Sunday, February 7, 2010

Three Timber Supply Reviews Released

Given the Mountain Pine Beetle infestation, I am very interested to see where the latest timber supply reviews are going. Last week three interesting papers were released:

Kingcome TSA
Kootenay Lake TSA
Prince George TSA

Kingcome TSA - part of the North Island Central Coast Forest District
Kingcome is a coastal TSA that has had an AAC of 1,232,000 cubic metres a year. The new TSR has reduced the AAC to 1,100,000. Not a large reduction from the current AAC and there is more than enough space to make this reduction through the non-replaceable forest licenses. NRFL have had an AAC of 170,000 cubic metres a year, though 47,646 cubic metres has been allocated to First Nation NRFLs.

The drop in AAC will make some impact on employment, but in many years lately the full AAC has not be achieved. The 10% drop in AAC will mean the loss of about 100 to 200 jobs in BC. The AAC is projected to continue to fall by 10% per decade till it reaches 728,400 cubis metres and then rising to about 963,000 for the long term.

Kootenay Lake TSA
This is not a final TSR, but a discussion paper. The latest analysis has a base case for AAC that is about 10% lower than the 2001 TSR base case. The assumption is that the long term sustainable yield will be reached in about 2040 and it will be between 544,000 cubic metres. There is no indication of any dramatic falldown in harvesting levels in the TSA.

I surprised that there is not a larger impact on the AAC from the problems with lodgepole pine. Even in this TSA the lodgepole is the leading species on 28% of the timber harvesting land base.

Prince George TSA
This is in the heart of the beetle kill. It is also the centre of forestry for North America.

In 1996 the AAC was 9.363.661 cubic metres, this rose to 12,244,000 in 2002 to deal with the dead lodgepole pine. That was raised again in 2004 to 14,944,000.

The paper has three scenarios under review, one continues with the current high volume of salvage and the other two drop this to the 2002 volume. In all three scenarios harvest levels remain high for 12-15 years and then quickly falls to 4.2 million in scenario one and 6.1 million in scenario 2A. Scenario 2B drops earlier but less steeply and finishes between one and 2A at the trough.

In 1 and 2A, the long term harvest level will be achieved in 2058 to 2068 and be close to the 1996 harvest level.

The times will be tough from about 2020 to 2048.

What all three analysis's are saying to me is that BC will still have a a large and significant portion of the timber harvest in Canada long into the future. It is not unreasonable to expect a 60,000,000 cubic metre harvest in 2060 in BC.

Monday, February 1, 2010

Rural Tourism Conference 2010

Tourism is being touted as one of the economic vehicles to help rural communities diversify. I am not opposed to the idea, I am just no convinced that it is a economic activity that can be core to a community. The communities that are tourism focused (Whistler, Tofino, Pemberton) tend to be have a much larger divide between rich and poor.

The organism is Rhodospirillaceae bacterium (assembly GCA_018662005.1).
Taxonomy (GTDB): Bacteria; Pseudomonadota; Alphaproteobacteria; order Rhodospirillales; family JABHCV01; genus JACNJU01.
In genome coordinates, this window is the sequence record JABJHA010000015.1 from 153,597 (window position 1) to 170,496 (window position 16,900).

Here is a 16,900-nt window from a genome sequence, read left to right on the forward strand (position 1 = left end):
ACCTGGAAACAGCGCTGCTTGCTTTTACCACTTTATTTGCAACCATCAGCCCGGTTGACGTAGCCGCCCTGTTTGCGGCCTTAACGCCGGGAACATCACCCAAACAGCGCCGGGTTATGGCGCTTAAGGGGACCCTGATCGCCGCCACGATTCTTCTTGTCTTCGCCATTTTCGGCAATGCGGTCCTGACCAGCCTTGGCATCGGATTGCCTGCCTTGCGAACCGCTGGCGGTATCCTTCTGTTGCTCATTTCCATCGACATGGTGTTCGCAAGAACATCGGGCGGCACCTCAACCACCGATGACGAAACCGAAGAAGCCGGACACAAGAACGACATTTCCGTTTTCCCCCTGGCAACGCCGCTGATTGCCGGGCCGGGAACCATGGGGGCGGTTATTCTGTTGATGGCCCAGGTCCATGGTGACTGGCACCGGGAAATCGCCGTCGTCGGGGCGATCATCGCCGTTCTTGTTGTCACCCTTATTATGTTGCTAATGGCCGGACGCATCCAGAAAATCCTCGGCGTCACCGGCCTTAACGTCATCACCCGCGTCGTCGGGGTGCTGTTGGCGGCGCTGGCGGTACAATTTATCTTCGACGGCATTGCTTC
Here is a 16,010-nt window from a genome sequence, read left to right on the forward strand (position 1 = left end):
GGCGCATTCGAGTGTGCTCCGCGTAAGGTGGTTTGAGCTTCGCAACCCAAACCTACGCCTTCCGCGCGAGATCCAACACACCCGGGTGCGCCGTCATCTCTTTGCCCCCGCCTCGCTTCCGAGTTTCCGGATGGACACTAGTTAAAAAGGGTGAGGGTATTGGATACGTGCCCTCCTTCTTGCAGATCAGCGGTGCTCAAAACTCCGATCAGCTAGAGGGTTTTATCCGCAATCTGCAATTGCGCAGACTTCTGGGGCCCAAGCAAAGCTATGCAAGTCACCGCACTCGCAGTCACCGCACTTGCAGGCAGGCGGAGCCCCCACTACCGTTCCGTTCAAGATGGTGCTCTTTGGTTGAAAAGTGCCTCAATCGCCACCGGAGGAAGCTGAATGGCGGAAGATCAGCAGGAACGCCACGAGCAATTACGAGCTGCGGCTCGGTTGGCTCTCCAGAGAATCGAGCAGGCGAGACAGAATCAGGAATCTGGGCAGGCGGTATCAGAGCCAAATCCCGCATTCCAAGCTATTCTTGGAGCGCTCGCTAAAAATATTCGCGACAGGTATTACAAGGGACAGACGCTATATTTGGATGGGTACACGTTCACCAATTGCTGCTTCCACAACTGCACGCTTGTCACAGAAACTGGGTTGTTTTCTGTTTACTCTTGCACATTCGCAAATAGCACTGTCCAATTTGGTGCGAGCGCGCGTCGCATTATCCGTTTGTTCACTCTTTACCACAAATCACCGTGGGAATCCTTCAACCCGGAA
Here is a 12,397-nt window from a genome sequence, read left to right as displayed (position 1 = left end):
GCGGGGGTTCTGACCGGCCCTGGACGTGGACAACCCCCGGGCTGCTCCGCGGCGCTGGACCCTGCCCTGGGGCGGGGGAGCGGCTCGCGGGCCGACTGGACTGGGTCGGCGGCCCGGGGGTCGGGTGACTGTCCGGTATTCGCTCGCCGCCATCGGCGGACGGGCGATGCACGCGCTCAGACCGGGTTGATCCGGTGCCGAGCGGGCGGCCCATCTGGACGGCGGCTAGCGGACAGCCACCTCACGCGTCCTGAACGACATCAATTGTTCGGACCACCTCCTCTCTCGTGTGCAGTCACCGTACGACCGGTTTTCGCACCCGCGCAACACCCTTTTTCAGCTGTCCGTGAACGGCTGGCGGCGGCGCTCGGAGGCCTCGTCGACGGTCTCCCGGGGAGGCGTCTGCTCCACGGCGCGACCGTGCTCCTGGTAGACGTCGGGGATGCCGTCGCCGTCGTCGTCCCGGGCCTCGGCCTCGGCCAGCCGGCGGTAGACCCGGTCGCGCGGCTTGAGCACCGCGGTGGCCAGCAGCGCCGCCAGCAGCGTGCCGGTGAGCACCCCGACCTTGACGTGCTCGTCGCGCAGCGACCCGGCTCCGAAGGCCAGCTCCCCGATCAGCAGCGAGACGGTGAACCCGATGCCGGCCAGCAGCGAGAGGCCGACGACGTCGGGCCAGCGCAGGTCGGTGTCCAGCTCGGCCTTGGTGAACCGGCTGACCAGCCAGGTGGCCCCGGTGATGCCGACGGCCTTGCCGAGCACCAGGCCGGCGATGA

In BC Thompson Rivers University and Vancouver Island University are putting a lot of energy into rural tourism, and I am very happy to see this. There is an interesting blog to read from Nicole Vaugeois, the BC Regional Innovation Chair in Tourism and Sustainable Rural Development at Vancouver Island University.

Conferences are all good and well, but will there be real results that will help communities improve their tourism sector? However you slice it, one of the big problems many rural communities have in BC is that they are not close enough for people to want to go there. Fort St James has some interesting and beautiful wilderness around it, but it is a long way off of the beaten path.

British Columbia’s 1st Conference on Rural Tourism, April 6-8th, 2010 is being hosted by Thompson Rivers University School of Tourism and partner organizations. The conference will be held in British Columbia’s stunning rural North Shuswap, Talking Rock Resort and Quaaout Lodge.

Tourism experiences can contribute to the livelihood and economic diversity of rural communities and local residents. The conference is intended to bring together key players and community members to address the challenges associated with selecting and building tourism experiences. Environmental and social sustainability are equally valuable to tourism experiences in rural communities and will be a vital component of the conference.

The conference is directly related to the work underway by the REDTREE Project and the ongoing work of the Tourism Research Innovation Project (TRIP).

We encourage those who operate, manage, support, and study tourism in rural areas to attend the conference. The conference will provide opportunities for these individuals to share knowledge, insights, develop their skills and build partnerships for rural tourism product development and implementation. The knowledge and experience acquired at the conference is intended to assist rural communities in achieving economic diversification through rural tourism.

The conference will include interactive discussions, presentations, case studies, and hands on mobile workshops that will allow attendees to return to their communities with practical and valuable information.

The conference is made possible primarily through funding from Western Economic Development Canada’s Community Economic Development Initiative.

To learn more, send email to